Through the summer of 2010, Hillside hosted a number of “terroir tastings” from barrels, illustrating the similarities and differences between four blocks of 2009 Merlot from the Naramata bench and one Oliver block.
The difference was obvious—almost a Sesame Street segment of “one of these things is not like the other” --the wine from Oliver fruit was “benchmark” dark plum Merlot, while the Naramata-sourced fruit was more complex and in addition to the classic merlot flavours, all shared a flavour component attributable to the soil.
So here we are. You have the background on the Naramata Bench and the BC system of sub-Geographic-Indicators, now it’s time to explore how they came together. READ FULL ARTICLE HERE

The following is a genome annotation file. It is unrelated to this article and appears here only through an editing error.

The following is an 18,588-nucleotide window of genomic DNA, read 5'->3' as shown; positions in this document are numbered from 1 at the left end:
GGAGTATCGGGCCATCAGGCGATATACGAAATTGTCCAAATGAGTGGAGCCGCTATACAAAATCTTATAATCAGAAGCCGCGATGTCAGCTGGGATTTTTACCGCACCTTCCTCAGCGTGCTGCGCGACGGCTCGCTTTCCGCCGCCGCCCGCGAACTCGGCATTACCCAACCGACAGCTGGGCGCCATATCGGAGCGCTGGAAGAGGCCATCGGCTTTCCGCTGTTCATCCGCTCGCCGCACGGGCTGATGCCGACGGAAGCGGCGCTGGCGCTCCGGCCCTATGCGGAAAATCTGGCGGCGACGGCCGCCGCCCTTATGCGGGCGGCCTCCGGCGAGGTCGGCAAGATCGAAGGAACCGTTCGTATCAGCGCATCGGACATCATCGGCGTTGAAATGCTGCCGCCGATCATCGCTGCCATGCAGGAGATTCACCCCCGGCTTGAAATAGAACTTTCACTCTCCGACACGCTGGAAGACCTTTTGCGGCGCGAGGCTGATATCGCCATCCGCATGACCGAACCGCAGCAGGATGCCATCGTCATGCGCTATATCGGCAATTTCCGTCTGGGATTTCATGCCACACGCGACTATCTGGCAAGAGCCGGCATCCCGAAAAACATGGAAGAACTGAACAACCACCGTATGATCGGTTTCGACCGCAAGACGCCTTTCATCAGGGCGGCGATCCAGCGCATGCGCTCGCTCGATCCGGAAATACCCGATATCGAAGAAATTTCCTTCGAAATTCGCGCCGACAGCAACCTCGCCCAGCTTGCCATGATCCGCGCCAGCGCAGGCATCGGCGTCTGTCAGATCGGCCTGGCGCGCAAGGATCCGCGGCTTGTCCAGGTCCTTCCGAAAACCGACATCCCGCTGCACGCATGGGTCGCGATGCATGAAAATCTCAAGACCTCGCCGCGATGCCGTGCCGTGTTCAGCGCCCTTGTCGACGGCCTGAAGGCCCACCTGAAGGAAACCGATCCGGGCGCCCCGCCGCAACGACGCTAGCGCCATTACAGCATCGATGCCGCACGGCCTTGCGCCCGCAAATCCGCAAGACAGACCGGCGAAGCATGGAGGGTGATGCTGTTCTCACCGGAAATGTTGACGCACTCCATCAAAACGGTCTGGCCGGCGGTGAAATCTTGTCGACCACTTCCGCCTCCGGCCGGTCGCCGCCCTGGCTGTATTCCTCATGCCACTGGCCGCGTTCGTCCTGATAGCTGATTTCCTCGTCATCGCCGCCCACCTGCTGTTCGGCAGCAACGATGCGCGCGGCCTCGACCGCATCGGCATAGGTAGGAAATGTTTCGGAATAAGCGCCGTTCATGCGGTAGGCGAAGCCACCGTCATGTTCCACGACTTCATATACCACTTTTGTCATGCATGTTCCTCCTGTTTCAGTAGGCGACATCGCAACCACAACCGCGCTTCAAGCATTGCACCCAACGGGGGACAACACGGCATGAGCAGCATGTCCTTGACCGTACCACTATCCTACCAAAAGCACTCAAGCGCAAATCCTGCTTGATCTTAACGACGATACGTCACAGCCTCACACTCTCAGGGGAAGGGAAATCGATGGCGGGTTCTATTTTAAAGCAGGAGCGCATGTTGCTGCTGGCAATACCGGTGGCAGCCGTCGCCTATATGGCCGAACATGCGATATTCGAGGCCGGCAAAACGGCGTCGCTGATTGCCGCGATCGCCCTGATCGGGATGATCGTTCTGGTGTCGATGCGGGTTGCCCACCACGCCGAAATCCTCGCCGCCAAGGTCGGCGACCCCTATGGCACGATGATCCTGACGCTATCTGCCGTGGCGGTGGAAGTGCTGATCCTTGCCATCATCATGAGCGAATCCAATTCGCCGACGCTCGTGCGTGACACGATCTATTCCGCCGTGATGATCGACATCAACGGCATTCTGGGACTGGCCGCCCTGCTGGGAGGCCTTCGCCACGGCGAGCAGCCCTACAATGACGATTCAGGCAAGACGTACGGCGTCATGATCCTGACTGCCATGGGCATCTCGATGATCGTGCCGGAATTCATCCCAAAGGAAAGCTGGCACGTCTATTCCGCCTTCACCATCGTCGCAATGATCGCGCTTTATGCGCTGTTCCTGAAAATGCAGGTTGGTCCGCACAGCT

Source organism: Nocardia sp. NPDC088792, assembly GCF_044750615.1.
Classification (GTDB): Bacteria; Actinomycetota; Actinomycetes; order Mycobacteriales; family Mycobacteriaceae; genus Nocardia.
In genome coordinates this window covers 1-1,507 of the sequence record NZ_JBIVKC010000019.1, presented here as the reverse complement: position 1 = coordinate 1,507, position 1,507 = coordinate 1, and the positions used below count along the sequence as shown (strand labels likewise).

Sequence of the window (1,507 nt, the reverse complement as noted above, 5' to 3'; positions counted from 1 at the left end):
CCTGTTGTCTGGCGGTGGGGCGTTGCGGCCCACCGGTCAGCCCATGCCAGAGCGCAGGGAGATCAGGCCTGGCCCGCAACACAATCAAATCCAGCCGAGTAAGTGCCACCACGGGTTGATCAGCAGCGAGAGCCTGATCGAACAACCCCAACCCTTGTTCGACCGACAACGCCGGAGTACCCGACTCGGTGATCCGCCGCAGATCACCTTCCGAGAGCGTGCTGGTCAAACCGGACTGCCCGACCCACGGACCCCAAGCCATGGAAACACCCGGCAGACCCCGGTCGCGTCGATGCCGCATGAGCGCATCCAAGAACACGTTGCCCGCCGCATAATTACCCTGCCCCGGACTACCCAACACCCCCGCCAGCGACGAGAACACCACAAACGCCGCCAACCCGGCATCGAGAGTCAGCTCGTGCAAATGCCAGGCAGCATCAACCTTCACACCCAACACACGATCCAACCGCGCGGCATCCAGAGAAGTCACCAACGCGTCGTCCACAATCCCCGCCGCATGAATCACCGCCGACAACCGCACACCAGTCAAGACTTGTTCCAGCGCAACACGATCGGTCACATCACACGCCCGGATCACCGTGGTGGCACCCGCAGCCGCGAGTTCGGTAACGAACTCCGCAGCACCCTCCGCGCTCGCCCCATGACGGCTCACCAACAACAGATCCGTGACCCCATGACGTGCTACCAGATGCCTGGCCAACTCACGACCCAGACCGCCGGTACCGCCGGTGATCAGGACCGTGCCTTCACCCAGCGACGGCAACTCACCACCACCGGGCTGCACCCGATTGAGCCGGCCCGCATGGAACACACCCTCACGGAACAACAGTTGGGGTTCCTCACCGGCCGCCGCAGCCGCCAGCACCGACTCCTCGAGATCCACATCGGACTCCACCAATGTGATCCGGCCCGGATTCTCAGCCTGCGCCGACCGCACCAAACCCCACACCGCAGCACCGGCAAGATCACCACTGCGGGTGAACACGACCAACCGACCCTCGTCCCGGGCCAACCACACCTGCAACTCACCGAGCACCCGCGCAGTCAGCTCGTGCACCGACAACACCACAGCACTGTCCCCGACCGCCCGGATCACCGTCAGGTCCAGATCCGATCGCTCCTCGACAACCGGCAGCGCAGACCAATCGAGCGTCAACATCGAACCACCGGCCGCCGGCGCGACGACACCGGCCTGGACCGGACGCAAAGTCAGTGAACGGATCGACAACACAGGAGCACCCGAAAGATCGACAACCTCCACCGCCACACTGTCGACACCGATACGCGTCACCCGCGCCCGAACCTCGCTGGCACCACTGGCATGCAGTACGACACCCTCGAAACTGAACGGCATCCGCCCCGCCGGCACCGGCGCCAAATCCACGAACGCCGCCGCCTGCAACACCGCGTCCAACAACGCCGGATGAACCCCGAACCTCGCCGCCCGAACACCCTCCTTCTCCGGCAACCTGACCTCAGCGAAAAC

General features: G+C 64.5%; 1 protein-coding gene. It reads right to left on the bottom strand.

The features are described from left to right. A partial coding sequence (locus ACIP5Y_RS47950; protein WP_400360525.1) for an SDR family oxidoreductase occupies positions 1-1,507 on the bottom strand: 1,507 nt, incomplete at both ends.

An appellation or geographic indicator (GI) is a means of delineating “terroir” geographically. Terroir refers to the set of conditions that contribute to the character of the fruit, and therefore the wine, such that it stands apart from its neighbors. These conditions range from very broad—latitude/longitude, west-facing vs south-facing, frost-free days etc, to very specific-soil type, prevailing wind direction, even cultural considerations. READ MORE HERE.